When I first started applying, I would have one resume and cover letter that I would go back and forth editing and saving. But then I would end up throwing away that new one and revert it back to normal. After a few times of doing this, I realized there had to be an easier way. I noticed I was applying to jobs with similar titles and job descriptions. I realized, why not have a set resume and cover letter dedicated to each of those jobs? If I applied to multiple Research Assistant jobs, I would have one cover letter dedicated to that job title. If I applied to multiple Physical Therapy Technician jobs, I would have one cover letter dedicated to that job title. Continue this for other jobs as well! Keep it easy on yourself and customize your resumes and cover letters. Your future self will thank you as you are applying to multiple jobs!

CREATE A LINKED IN ACCOUNT

When I first signed up with LinkedIn, I didn’t think much of it. It was a job site I never really thought I would use. I kept my profile simple and didn’t add very much to it at first.

Once I started applying for jobs, I saw how LinkedIn could improve my chances of an interview or hire. I immediately began to update mine. I added my work history, education and awards, societies I joined, research labs and what we accomplished in them, etc. Writing about your work and what you’ve accomplished in each of these jobs or internships will show to future employers that you are willing to put in hard work for a job you love.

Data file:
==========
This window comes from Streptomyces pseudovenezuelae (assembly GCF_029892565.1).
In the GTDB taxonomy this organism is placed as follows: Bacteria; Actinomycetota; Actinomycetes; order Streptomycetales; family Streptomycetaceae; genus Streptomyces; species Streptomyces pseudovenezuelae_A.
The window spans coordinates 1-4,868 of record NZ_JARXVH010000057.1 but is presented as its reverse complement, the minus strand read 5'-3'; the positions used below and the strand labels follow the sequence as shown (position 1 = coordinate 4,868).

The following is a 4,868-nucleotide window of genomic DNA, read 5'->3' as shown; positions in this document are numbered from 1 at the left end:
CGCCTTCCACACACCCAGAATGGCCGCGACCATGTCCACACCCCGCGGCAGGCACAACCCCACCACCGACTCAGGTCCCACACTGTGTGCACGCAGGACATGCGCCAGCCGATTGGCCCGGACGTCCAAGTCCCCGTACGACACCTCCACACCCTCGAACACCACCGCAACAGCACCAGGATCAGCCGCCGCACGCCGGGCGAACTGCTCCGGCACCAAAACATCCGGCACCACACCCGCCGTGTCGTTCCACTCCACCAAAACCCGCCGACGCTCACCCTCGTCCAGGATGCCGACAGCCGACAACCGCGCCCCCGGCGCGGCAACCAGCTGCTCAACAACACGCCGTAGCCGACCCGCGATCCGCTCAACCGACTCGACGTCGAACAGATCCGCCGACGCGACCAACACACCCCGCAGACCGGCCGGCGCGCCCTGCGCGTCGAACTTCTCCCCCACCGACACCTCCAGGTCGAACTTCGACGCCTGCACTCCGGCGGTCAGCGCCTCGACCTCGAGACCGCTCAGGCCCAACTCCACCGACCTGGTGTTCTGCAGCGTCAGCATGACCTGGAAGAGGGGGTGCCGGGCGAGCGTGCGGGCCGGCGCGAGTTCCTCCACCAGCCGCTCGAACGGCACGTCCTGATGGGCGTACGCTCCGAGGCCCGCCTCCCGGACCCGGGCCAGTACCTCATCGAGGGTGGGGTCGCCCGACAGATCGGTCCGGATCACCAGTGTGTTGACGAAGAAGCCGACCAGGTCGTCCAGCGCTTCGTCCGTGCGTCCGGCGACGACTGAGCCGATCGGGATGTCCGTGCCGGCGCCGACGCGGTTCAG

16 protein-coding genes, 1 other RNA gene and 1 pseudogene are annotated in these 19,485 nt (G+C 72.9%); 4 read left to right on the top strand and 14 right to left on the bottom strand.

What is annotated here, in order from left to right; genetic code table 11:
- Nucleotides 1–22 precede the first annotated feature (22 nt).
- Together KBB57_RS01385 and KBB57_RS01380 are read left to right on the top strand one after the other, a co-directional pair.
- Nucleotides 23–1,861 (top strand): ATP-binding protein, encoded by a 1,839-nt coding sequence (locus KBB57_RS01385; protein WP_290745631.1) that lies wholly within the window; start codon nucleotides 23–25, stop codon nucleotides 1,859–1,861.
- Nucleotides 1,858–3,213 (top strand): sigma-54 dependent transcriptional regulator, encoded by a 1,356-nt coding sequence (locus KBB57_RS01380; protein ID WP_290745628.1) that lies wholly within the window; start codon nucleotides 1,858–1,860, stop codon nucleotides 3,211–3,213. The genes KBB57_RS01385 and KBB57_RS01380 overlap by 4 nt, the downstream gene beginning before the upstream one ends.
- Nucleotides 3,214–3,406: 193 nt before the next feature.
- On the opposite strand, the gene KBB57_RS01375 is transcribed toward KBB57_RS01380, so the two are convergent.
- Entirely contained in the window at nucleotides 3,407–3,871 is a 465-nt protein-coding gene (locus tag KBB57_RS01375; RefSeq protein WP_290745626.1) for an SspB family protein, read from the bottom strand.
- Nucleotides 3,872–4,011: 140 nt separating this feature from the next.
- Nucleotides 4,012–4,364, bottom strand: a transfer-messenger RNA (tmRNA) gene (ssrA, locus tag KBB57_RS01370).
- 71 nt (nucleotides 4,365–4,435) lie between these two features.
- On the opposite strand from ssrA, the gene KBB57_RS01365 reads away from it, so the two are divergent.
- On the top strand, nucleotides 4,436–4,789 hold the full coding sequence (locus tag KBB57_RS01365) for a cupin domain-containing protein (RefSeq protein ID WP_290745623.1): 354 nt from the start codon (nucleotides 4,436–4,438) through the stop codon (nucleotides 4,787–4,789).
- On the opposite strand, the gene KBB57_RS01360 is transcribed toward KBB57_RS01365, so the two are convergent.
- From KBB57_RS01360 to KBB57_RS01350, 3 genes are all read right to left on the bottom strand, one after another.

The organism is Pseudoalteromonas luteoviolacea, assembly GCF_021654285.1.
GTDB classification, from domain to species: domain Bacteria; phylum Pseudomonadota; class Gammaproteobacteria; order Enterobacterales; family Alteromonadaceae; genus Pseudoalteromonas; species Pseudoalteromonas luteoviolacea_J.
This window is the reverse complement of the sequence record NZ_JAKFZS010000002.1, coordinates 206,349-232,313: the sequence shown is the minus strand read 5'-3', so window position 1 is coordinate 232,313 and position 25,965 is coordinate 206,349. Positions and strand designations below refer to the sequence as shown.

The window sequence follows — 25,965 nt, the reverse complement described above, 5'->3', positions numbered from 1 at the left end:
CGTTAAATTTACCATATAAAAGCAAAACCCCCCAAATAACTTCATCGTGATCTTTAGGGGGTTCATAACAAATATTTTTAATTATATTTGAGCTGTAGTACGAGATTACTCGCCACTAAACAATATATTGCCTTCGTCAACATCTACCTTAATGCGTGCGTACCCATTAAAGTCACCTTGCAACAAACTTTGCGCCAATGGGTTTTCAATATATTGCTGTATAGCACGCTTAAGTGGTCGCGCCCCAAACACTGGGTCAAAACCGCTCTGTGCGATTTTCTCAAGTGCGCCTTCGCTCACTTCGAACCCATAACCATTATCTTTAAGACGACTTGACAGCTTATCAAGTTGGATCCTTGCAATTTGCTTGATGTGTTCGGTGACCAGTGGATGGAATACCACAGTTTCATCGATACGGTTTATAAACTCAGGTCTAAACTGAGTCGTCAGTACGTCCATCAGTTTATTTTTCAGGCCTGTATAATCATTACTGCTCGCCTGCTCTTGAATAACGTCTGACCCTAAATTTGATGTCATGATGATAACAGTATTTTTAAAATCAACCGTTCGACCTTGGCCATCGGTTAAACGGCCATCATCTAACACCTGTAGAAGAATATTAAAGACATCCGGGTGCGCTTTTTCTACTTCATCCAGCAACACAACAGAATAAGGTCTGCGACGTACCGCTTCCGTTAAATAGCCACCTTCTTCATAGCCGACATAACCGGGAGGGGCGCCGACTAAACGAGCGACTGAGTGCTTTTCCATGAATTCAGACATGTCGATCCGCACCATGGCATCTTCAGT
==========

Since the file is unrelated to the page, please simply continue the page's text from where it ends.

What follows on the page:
I’ve heard many cases where Linked In has helped someone find a job, or even network with someone in a field they are interested in. Don’t be afraid to add that person you look up to in the field you are dedicated to! Adding these people and spreading your profile to others may help you find your future employer!

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These are just a few things I found were helpful when I was applying to jobs during and after college. My last advice before I leave is… STAY POSITIVE! Staying positive is the number one thing you should always do! Never let a job hunt get you down. I know it can be trying and you can start to feel like you’ll never find the right job. That’s not true! The right job will find you, but you need to stay strong and stay positive.

Good luck out there to all my seniors (or non-seniors)!